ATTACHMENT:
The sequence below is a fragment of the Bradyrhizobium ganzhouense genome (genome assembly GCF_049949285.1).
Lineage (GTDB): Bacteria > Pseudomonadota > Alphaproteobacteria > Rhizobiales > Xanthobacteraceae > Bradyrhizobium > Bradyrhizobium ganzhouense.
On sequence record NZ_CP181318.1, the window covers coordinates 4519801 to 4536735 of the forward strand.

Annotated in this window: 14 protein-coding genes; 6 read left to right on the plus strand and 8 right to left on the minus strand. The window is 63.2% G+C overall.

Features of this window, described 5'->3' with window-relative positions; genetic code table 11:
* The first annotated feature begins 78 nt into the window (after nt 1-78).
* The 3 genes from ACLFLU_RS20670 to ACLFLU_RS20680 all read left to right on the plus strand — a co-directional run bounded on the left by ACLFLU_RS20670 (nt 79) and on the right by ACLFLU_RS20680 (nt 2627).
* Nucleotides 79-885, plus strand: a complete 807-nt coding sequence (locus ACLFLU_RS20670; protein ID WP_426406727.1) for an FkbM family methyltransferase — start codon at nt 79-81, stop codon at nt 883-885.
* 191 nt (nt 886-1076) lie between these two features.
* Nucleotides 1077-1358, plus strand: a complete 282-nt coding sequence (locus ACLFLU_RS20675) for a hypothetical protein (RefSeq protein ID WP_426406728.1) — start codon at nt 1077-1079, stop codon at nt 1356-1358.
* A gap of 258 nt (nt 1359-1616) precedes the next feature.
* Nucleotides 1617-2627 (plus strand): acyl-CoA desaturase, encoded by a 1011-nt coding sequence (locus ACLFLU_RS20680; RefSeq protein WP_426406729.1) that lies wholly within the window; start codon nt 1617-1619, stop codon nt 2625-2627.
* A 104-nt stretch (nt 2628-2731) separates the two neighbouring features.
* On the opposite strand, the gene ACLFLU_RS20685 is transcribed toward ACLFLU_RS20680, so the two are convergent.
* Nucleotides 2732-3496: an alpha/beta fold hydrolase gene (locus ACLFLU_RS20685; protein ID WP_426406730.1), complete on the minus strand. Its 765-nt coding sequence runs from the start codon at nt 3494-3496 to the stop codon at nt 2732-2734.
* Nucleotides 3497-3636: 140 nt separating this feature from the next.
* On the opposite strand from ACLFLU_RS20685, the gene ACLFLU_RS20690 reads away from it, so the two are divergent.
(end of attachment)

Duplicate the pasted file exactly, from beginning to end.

The sequence below is a fragment of the Bradyrhizobium ganzhouense genome (genome assembly GCF_049949285.1).
Lineage (GTDB): Bacteria > Pseudomonadota > Alphaproteobacteria > Rhizobiales > Xanthobacteraceae > Bradyrhizobium > Bradyrhizobium ganzhouense.
On sequence record NZ_CP181318.1, the window covers coordinates 4519801 to 4536735 of the forward strand.

Annotated in this window: 14 protein-coding genes; 6 read left to right on the plus strand and 8 right to left on the minus strand. The window is 63.2% G+C overall.

Features of this window, described 5'->3' with window-relative positions; genetic code table 11:
* The first annotated feature begins 78 nt into the window (after nt 1-78).
* The 3 genes from ACLFLU_RS20670 to ACLFLU_RS20680 all read left to right on the plus strand — a co-directional run bounded on the left by ACLFLU_RS20670 (nt 79) and on the right by ACLFLU_RS20680 (nt 2627).
* Nucleotides 79-885, plus strand: a complete 807-nt coding sequence (locus ACLFLU_RS20670; protein ID WP_426406727.1) for an FkbM family methyltransferase — start codon at nt 79-81, stop codon at nt 883-885.
* 191 nt (nt 886-1076) lie between these two features.
* Nucleotides 1077-1358, plus strand: a complete 282-nt coding sequence (locus ACLFLU_RS20675) for a hypothetical protein (RefSeq protein ID WP_426406728.1) — start codon at nt 1077-1079, stop codon at nt 1356-1358.
* A gap of 258 nt (nt 1359-1616) precedes the next feature.
* Nucleotides 1617-2627 (plus strand): acyl-CoA desaturase, encoded by a 1011-nt coding sequence (locus ACLFLU_RS20680; RefSeq protein WP_426406729.1) that lies wholly within the window; start codon nt 1617-1619, stop codon nt 2625-2627.
* A 104-nt stretch (nt 2628-2731) separates the two neighbouring features.
* On the opposite strand, the gene ACLFLU_RS20685 is transcribed toward ACLFLU_RS20680, so the two are convergent.
* Nucleotides 2732-3496: an alpha/beta fold hydrolase gene (locus ACLFLU_RS20685; protein ID WP_426406730.1), complete on the minus strand. Its 765-nt coding sequence runs from the start codon at nt 3494-3496 to the stop codon at nt 2732-2734.
* Nucleotides 3497-3636: 140 nt separating this feature from the next.
* On the opposite strand from ACLFLU_RS20685, the gene ACLFLU_RS20690 reads away from it, so the two are divergent.